The rest of this article is only available to active members of Questia

Sign up now for a free, 1-day trial and receive full access to:

  • Questia's entire collection
  • Automatic bibliography creation
  • More helpful research tools like notes, citations, and highlights
  • Ad-free environment

Already a member? Log in now.

Notes for this article

Add a new note
If you are trying to select text to create highlights or citations, remember that you must now click or tap on the first word, and then click or tap on the last word.
One moment ...
Default project is now your active project.
Project items

Items saved from this article

This article has been saved
Highlights (0)
Some of your highlights are legacy items.

Highlights saved before July 30, 2012 will not be displayed on their respective source pages.

You can easily re-create the highlights by opening the book page or article, selecting the text, and clicking “Highlight.”

Citations (0)
Some of your citations are legacy items.

Any citation created before July 30, 2012 will labeled as a “Cited page.” New citations will be saved as cited passages, pages or articles.

We also added the ability to view new citations from your projects or the book or article where you created them.

Notes (0)
Bookmarks (0)

You have no saved items from this article

Project items include:
  • Saved book/article
  • Highlights
  • Quotes/citations
  • Notes
  • Bookmarks
Notes
Cite this article

Cited article

Style
Citations are available only to our active members.
Sign up now to cite pages or passages in MLA, APA and Chicago citation styles.

(Einhorn, 1992, p. 25)

(Einhorn 25)

1

1. Lois J. Einhorn, Abraham Lincoln, the Orator: Penetrating the Lincoln Legend (Westport, CT: Greenwood Press, 1992), 25, http://www.questia.com/read/27419298.

Cited article

The Anglican Church of Canada, from Conversion to Dialogue: The Case of Roland De Corneille, 1961-1970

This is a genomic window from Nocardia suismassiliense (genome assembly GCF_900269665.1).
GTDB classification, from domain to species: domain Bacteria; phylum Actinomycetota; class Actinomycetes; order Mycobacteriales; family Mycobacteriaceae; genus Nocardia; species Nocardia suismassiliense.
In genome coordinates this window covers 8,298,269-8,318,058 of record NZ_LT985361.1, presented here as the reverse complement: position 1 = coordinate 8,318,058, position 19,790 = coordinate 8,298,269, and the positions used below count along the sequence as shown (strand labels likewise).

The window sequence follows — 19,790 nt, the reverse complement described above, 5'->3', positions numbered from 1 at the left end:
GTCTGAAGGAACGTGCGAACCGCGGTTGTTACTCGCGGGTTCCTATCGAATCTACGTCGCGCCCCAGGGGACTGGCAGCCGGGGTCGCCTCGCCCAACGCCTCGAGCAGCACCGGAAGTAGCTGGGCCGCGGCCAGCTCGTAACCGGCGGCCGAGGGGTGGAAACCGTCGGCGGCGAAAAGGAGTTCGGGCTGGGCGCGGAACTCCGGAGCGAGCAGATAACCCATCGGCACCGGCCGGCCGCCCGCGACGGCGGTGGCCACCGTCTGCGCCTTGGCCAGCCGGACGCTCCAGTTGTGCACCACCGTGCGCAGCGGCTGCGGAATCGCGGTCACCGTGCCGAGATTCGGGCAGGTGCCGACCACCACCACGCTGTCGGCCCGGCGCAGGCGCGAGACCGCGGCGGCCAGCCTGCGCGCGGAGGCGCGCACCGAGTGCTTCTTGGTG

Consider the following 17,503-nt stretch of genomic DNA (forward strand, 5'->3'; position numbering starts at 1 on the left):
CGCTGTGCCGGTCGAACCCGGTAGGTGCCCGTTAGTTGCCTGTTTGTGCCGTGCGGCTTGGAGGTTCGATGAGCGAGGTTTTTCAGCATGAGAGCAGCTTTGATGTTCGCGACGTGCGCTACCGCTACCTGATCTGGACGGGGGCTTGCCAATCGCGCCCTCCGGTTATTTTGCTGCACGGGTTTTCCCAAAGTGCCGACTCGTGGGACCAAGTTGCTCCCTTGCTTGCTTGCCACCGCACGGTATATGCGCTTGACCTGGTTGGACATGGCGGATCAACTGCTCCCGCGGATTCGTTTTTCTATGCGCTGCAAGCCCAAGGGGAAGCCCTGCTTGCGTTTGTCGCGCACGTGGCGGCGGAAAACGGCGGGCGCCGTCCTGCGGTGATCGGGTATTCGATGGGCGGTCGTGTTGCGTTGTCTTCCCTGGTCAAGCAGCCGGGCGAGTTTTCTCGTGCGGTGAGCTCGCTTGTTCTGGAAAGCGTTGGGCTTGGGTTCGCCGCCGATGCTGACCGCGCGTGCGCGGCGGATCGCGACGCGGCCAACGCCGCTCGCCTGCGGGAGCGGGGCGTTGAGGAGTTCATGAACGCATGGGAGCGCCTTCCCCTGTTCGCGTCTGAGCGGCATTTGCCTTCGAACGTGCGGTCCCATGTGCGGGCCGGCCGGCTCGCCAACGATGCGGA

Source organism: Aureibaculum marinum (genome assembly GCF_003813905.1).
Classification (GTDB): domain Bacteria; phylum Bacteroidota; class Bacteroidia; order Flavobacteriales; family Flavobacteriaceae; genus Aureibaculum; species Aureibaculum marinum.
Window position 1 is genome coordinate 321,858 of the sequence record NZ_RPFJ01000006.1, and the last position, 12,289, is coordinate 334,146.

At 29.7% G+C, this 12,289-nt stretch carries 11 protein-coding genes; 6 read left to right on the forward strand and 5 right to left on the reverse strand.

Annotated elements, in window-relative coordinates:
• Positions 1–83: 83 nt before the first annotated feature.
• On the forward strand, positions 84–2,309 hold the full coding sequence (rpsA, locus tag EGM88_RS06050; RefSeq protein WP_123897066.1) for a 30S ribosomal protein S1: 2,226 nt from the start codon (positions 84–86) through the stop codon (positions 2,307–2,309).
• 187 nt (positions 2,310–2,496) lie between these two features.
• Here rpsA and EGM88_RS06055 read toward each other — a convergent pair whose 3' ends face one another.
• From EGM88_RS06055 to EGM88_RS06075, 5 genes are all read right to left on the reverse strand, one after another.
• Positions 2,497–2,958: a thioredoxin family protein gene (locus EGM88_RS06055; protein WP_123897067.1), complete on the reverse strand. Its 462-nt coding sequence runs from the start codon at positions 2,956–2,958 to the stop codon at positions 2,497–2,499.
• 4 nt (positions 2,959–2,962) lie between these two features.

Settings

Settings

Typeface
Text size Smaller Larger Reset View mode
Search within

Search within this article

Look up

Look up a word

  • Dictionary
  • Thesaurus
Please submit a word or phrase above.
Print this page

Print this page

Why can't I print more than one page at a time?

Full screen

matching results for page

Cited passage

Style
Citations are available only to our active members.
Sign up now to cite pages or passages in MLA, APA and Chicago citation styles.

"Portraying himself as an honest, ordinary person helped Lincoln identify with his audiences." (Einhorn, 1992, p. 25).

"Portraying himself as an honest, ordinary person helped Lincoln identify with his audiences." (Einhorn 25)

"Portraying himself as an honest, ordinary person helped Lincoln identify with his audiences."1

1. Lois J. Einhorn, Abraham Lincoln, the Orator: Penetrating the Lincoln Legend (Westport, CT: Greenwood Press, 1992), 25, http://www.questia.com/read/27419298.

Cited passage

Welcome to the new Questia Reader

The Questia Reader has been updated to provide you with an even better online reading experience.  It is now 100% Responsive, which means you can read our books and articles on any sized device you wish.  All of your favorite tools like notes, highlights, and citations are still here, but the way you select text has been updated to be easier to use, especially on touchscreen devices.  Here's how:

1. Click or tap the first word you want to select.
2. Click or tap the last word you want to select.

OK, got it!

Thanks for trying Questia!

Please continue trying out our research tools, but please note, full functionality is available only to our active members.

Your work will be lost once you leave this Web page.

For full access in an ad-free environment, sign up now for a FREE, 1-day trial.

Already a member? Log in now.